Wednesday, October 31, 2012


I linked this blog to a friend's page, and then realized I haven't updated it with the information that would be pertinent. So, without further ado, a musing:

I was hometeaching someone two days ago. For non-Mormon readers, there's a church program where each member is visited monthly by two people assigned to look out for them. Everybody has an assignment, too - it's a way for the members of the Church to support each other and lend assistance. Often, however, the one giving the service or lesson is the one helped most. So it was this week with me.

There is a "stock" lesson material distributed throughout the Church each month, but those who are being taught are encouraged to talk about something they are personally thinking about instead. One of my home-teachees asked me and my hometeaching companion to talk about time management, of all things, and so we changed our lesson plan on the fly, and dove in.

I felt the Spirit strongly, in a peaceful way - but I did not feel like I should talk about daily planning. Home teaching and missionary work are both wonderful experiences for me - I feel the Lord's presence in my mind and heart, guiding me on how to teach more effectively. My teaching still isn't perfect, but I am reminded that the Lord is there and that He cares about us.

Anyway, I felt impressed to talk, not about time management, but success - success from a godly perspective. I am an entrepreneur, and am experiencing all the attendant turmoils of starting a company as a young man. In that, I have often felt like a failure - because I am not making the same amount of money some of my peers earn, or because I do not have steady income, or because some days it is a battle to structure my life effectively. I had been praying, for days, before that lesson about why things were as they were, why I wasn't succeeding, why I was still desperately poor, about why, why, why... and how to move forward.

In the lesson, I heard myself saying, "God's view of success is very different from ours. Following Him needs to be our top priority - and if we're doing that to the best of our abilities, whatever happens IS success. Even if our company fails, and we're out on the street, and we have to declare bankruptcy, if we're doing what God asks of us to do, we are succeeding. God has plans that don't often make sense to us, and so if we're following Him, we'll go through things that we don't understand. But that doesn't mean we have failed."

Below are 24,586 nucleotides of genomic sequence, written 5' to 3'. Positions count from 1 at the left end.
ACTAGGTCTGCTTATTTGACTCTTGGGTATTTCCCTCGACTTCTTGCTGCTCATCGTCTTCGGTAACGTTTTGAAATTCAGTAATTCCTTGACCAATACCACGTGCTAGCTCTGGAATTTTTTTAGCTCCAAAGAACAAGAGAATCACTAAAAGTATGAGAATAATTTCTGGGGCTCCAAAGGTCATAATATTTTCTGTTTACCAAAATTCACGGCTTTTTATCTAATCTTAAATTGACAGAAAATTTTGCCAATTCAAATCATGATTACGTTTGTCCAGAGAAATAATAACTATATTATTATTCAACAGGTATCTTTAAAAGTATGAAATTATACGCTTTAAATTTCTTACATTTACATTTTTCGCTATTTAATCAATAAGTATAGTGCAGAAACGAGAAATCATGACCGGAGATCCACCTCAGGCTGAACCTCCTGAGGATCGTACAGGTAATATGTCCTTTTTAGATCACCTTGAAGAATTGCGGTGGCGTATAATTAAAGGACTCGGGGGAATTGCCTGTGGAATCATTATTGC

I was reminded of a lesson from Elder's Quorum the previous week: "God asks each of us to contribute to the Kingdom in different ways - of some, He gives great wealth and expects financial resources, of others, emotional resources - like a someone listening to others who need help. Others, He takes away their job and closes doors, so that they can plausibly serve in the temple. The point is to do the best we can to serve God with what we have, whatever we have - and if we do that, we have success."

My companion brought up some tender personal experiences I didn't know about in that regard; we talked about how triage is not failure.

In all, it answered my questions, and removed my doubts. It renewed my faith.

To my friend who I linked here: if you read this, I don't know that this will help. But I do know that whatever happens, if we keep following God, we have succeeded. You will have succeeded. And I know that God knows each of us personally, and cries with us when we cry, and rejoices with us in our happiness. And I hope that helps, at least a little.

Wednesday, August 22, 2012

Epiphany Beautiful

     ...The rights of the priesthood are inseparably connected with the powers of heaven, and that the powers of heaven cannot be controlled nor handled only upon the principles of righteousness.
     No power or influence can or ought to be maintained by virtue of the priesthood, only by persuasion, by long-suffering, by gentleness and meekness, and by love unfeigned;
    By kindness, and pure knowledge, which shall greatly enlarge the soul without hypocrisy, and without guile—